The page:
Maize Genetics Cooperation Newsletter vol 85 2011
Unitˆ di Ricerca per la Maiscoltura
Via Stezzano 24, 24126 Bergamo (Italy)
IDIAM –Project: Identification of genetic variability and genes for the selection of genotypes tolerant to rootworm damage in maize.*
Lanzanova, C, Valoti, P, Hartings, H, Motto, M, Balconi,C
Recently, Diabrotica virgifera virgifera, commonly referred to as the corn rootworm, spread in the Italian areas devoted to corn cultivation. Estimates indicate that the area affected by rootworm has been for 2009 of approximately 165 000 hectares, of which 135 000 in Lombardia, with a major impact in the corn-livestock industry with losses amounting to 100 million euros per year. Among the prevention and containment measures appear effective the use of some agricultural practices (hybrid selection, crop rotation, sowing early, good availability irrigation, earthing up and insecticide treatments). However, these strategies of control and prevention, appear poorly effective in containing the pest damage, in addition to high costs and negative effects on the environment and the ability of the parasite to evolve individuals tolerant of different active ingredients and their host plants.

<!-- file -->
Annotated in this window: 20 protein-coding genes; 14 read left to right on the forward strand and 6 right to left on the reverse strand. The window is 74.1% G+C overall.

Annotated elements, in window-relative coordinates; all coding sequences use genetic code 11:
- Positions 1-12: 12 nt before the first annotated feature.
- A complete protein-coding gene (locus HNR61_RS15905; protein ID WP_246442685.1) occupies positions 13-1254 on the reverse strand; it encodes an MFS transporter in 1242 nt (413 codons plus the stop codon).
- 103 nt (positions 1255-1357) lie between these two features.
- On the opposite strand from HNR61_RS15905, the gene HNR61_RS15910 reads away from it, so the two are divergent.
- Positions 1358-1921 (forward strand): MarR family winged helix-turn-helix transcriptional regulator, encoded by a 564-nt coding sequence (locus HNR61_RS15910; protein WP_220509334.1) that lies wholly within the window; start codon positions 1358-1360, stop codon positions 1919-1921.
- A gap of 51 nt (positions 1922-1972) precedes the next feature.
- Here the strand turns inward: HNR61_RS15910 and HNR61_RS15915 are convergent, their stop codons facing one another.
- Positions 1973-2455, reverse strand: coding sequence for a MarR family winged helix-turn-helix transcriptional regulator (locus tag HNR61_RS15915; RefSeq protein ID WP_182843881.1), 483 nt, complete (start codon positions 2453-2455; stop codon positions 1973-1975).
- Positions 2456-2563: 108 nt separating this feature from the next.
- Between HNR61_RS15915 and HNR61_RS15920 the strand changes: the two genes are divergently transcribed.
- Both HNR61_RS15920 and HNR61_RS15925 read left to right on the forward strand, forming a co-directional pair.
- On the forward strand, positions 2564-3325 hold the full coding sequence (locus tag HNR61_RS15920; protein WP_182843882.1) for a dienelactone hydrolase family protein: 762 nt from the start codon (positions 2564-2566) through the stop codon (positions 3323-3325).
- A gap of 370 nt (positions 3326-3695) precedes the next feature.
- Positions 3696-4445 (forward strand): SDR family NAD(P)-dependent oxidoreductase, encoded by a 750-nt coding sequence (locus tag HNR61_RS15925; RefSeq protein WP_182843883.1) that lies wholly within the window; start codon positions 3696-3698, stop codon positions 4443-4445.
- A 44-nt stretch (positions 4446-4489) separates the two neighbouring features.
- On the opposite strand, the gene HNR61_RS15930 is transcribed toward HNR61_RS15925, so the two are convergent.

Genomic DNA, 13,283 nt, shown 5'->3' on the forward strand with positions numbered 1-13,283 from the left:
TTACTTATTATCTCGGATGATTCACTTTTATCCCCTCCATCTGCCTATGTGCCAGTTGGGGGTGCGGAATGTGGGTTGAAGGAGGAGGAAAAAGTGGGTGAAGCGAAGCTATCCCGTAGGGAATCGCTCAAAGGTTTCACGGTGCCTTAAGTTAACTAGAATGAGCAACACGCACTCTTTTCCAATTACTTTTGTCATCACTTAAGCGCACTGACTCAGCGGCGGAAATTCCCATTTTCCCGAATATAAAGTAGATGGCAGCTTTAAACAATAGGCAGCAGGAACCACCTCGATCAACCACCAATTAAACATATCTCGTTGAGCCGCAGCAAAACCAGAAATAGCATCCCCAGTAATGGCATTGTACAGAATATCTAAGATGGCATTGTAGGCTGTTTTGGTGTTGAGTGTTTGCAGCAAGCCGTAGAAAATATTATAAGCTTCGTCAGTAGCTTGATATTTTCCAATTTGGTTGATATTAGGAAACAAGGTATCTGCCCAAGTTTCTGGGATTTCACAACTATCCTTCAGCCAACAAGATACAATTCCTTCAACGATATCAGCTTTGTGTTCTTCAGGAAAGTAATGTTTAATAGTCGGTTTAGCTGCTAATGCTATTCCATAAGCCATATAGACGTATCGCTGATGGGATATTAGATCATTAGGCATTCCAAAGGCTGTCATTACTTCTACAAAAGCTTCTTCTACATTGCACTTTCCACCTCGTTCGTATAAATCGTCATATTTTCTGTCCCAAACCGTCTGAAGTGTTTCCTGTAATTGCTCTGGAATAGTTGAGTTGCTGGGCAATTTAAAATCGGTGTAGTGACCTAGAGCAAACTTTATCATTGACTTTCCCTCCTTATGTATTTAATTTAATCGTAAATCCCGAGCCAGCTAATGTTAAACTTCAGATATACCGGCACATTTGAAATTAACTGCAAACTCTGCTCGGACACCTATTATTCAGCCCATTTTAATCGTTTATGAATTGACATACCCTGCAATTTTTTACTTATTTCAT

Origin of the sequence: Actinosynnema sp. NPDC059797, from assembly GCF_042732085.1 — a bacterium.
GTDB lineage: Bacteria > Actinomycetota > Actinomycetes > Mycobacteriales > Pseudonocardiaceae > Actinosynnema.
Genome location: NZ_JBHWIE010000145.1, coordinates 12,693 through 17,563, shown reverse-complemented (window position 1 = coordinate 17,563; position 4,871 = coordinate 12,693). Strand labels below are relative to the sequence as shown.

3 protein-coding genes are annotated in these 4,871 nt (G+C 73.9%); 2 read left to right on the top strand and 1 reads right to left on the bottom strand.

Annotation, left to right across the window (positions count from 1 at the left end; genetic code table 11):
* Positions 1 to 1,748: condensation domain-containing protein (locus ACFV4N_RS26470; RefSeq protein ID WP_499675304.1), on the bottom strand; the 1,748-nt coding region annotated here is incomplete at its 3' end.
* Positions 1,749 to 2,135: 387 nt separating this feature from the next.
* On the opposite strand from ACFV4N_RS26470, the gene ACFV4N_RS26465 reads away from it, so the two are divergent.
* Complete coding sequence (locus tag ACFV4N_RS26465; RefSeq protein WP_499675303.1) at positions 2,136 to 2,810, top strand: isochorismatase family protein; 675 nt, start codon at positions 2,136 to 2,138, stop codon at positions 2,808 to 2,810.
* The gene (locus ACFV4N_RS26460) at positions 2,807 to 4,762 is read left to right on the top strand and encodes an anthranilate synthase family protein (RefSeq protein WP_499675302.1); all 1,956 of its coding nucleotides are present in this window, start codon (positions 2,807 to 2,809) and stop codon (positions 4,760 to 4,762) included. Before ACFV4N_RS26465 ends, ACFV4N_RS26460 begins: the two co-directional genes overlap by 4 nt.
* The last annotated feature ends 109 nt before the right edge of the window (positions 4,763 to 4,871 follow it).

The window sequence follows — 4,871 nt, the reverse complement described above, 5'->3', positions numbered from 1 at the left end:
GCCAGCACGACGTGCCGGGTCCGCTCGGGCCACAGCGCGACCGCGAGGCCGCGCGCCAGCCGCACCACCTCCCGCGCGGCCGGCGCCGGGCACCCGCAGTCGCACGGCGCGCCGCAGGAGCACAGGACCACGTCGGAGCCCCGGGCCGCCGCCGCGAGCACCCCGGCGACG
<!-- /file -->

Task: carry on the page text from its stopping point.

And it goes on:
One of the most promising strategies to deal with infestations of pests is given by the cultivation of resistant varieties. The establishment of plants that can produce their own insecticide is proposed as an effective strategy, safe from an ecological point of view to counter the spread of insects. Plants resistant to insects lead to a reduction in production losses, a decrease of the costs of insecticide treatments and improved food safety for animal feed and human.